structured to discourage tree loss.
- Fees for the removal of larger trees should be structured exponentially, instead of simply by
inch of DBH (diameter at breast height). Large, established trees are more capable of mitigating
stormwater runoff, air pollution, and carbon than an equivalent DBH of saplings.
- Tree replacement (and the fees charged in lieu of replacement) should be based on trunk area and
not trunk diameter. This would support the Tree Fund, increase total site biomass, and better
address water sequestration.
- Where meeting the replacement requirement on site is not feasible, compliance could be met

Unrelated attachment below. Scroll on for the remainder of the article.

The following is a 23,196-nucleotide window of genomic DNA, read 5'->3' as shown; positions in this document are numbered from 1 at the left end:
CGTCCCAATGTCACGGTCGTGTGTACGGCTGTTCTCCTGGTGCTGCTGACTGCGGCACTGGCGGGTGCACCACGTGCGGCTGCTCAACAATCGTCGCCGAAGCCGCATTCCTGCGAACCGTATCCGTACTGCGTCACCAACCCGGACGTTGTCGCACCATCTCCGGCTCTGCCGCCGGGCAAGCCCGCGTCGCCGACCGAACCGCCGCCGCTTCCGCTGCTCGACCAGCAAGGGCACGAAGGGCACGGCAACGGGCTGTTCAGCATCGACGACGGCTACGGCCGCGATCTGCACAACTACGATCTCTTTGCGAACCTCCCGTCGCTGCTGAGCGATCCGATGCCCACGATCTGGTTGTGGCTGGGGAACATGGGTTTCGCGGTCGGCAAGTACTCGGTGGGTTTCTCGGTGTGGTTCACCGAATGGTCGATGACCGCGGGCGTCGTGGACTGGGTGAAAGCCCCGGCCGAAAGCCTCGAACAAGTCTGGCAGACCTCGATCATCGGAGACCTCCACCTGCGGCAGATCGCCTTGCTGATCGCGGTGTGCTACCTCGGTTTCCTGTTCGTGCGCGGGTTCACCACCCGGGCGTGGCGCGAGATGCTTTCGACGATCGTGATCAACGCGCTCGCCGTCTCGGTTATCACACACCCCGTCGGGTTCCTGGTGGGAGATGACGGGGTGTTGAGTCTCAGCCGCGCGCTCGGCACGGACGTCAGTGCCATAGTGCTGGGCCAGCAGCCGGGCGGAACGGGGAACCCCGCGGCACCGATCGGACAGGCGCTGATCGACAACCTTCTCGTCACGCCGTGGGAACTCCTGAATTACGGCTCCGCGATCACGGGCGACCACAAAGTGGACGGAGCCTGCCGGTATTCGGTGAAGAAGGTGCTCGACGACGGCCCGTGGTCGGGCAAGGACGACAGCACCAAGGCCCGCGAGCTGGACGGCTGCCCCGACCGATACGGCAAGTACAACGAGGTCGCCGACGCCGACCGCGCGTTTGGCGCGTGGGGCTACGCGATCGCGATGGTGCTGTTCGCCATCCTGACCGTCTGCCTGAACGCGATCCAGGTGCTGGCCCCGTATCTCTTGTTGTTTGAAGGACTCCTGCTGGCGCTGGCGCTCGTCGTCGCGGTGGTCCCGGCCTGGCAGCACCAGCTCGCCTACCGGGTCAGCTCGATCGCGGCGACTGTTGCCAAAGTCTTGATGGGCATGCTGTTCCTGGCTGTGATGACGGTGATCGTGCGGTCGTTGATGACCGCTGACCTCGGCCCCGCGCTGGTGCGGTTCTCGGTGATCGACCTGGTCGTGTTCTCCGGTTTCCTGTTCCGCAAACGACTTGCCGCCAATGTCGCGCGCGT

through permissible adjacent off-site plantings (such as on city streets or on schoolyards), or
through paying a fee in lieu of replacement. While we fundamentally agree with the need for
bolstering plantings in low-canopy areas through the Tree Fund, this alternative could allow
developers to directly invest in the surrounding community.
- We recommend raising the 5% assessed value limit on PIDC land.
- We recommend establishing fines for violations that are high enough to incentivize compliance.
Third, Philadelphia should adopt certain other best practices now common in other major cities.
- The city should establish a central, empowered position to manage compliance, enforcement,
programming, and other matters related to the urban forest.
- There should be a minimum requirement for native plant coverage. Peer cities are requiring a